On Shanghai’s middle class: a preliminary survey report
In the past 20 years, new concepts and vocabulary have kept emerging to classify and characterize China’s middle class, via cultural symbols related to consumerism. Today, the middle-class culture at its post-nascent state has taken on some new features. The current study, which is based on a survey of the cultural situation of the middle class in Shanghai, found that the new features are mainly manifested in three aspects. First, they like being outdoors, close to nature, doing some extreme sports. Second, being aware of the importance of fitness and wellbeing, they tend to pursue a healthy lifestyle. Third, they all suffer some sort of anxiety. These new features come as a result of three intertwined underlying causes, i.e. the rapid deterioration of the natural environment, the widespread home culture, and the mounting political and economic pressure. Together, they mark a turn in the middle-class culture from external identity to inward physical and mental needs. As Shanghai’s middle-class culture is most representative of that of the country, a basic judgement and preliminary conclusion can be made based on the survey about the cultural situation of the Chinese middle class as a whole.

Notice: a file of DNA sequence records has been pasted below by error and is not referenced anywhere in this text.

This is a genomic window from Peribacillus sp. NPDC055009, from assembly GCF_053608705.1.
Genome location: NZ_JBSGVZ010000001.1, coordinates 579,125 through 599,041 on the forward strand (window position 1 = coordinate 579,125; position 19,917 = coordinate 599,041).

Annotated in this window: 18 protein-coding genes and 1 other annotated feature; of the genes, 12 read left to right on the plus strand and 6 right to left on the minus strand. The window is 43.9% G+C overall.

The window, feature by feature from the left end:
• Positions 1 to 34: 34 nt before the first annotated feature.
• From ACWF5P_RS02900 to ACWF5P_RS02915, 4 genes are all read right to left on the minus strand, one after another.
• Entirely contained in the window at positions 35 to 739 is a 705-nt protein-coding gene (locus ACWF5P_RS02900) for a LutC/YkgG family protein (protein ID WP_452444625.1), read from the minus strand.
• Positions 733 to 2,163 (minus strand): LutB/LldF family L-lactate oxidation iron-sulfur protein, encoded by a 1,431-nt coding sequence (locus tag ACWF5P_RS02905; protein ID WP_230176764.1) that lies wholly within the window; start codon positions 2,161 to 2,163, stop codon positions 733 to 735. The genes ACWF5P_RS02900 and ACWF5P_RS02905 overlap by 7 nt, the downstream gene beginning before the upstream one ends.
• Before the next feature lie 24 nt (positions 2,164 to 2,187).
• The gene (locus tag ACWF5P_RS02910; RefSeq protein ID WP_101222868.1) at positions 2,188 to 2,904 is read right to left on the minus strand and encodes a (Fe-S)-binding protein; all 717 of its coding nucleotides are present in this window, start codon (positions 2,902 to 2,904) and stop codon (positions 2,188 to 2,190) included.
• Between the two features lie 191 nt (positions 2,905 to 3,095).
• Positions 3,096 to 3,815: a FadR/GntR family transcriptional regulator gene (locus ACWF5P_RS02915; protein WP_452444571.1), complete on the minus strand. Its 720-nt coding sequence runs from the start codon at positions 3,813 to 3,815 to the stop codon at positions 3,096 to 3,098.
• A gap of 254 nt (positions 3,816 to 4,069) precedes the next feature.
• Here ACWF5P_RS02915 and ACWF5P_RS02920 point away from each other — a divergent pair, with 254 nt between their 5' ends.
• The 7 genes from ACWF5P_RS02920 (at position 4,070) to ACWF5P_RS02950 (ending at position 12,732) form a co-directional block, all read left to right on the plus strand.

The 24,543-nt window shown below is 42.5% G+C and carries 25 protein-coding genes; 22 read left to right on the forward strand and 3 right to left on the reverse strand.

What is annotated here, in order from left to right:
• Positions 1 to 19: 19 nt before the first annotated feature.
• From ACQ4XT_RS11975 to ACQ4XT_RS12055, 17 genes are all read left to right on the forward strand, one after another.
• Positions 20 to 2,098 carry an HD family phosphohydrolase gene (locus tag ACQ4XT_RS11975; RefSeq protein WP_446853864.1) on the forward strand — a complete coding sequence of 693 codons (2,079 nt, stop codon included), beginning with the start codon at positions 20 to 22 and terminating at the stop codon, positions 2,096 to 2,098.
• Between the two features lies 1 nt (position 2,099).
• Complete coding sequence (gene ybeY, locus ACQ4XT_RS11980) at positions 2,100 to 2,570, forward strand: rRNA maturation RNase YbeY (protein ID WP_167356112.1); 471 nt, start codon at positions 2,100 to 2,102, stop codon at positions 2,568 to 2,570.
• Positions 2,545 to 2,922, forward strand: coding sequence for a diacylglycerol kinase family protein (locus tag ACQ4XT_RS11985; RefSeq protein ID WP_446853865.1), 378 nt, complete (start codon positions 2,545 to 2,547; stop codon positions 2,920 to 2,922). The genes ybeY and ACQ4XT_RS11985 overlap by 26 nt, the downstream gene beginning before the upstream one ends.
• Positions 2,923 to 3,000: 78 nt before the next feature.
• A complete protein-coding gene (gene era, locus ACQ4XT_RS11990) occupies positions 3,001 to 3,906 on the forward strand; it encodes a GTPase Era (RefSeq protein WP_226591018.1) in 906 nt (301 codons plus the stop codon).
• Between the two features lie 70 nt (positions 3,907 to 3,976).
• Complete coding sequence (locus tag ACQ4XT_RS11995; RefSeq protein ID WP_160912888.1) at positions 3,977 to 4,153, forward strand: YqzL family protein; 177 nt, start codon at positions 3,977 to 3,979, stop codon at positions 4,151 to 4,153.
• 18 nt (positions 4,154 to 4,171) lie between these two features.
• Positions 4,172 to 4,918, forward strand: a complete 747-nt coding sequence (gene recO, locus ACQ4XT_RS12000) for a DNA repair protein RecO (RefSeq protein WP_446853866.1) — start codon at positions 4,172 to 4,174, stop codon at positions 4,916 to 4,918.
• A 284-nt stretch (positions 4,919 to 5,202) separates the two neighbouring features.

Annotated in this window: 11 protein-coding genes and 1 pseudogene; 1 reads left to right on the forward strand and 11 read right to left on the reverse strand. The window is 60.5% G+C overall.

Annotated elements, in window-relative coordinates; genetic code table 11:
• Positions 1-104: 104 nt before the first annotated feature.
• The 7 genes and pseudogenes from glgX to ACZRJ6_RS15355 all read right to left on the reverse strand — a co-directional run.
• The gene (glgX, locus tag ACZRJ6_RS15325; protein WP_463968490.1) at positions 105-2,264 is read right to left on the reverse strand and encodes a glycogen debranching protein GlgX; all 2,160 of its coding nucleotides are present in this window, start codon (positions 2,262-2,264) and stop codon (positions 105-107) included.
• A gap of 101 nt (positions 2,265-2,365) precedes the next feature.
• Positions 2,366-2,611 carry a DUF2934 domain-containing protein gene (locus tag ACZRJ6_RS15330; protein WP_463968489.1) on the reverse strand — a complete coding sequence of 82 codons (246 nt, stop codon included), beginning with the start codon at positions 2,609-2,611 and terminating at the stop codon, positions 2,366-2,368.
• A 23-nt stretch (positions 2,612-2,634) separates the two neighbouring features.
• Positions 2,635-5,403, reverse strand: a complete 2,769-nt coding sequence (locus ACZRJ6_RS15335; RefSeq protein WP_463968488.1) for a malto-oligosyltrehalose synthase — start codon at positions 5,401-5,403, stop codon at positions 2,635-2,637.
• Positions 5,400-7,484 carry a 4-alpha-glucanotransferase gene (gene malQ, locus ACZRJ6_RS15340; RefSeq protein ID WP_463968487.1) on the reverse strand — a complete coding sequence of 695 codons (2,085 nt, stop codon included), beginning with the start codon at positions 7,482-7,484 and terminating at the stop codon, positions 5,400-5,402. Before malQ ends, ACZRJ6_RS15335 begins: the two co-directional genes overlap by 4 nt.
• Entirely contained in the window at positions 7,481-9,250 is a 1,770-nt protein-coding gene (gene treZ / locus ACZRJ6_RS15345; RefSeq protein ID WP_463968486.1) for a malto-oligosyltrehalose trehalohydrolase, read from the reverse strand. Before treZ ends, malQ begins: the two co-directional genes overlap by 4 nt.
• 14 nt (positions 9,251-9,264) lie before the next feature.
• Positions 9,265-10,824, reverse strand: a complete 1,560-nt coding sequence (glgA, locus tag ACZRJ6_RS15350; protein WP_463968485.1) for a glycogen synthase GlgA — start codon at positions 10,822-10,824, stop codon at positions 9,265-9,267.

Zhu, Shanjie. Associate Research Fellow, Department of Cultural Studies, College of Liberal Arts, Shanghai University. Research interests: Contemporary Rural and Urban Studies.
Zhu, Qiaolian. Associate Professor, School of Foreign Languages, Shanghai University. Research interests: Translation and Interpreting Studies.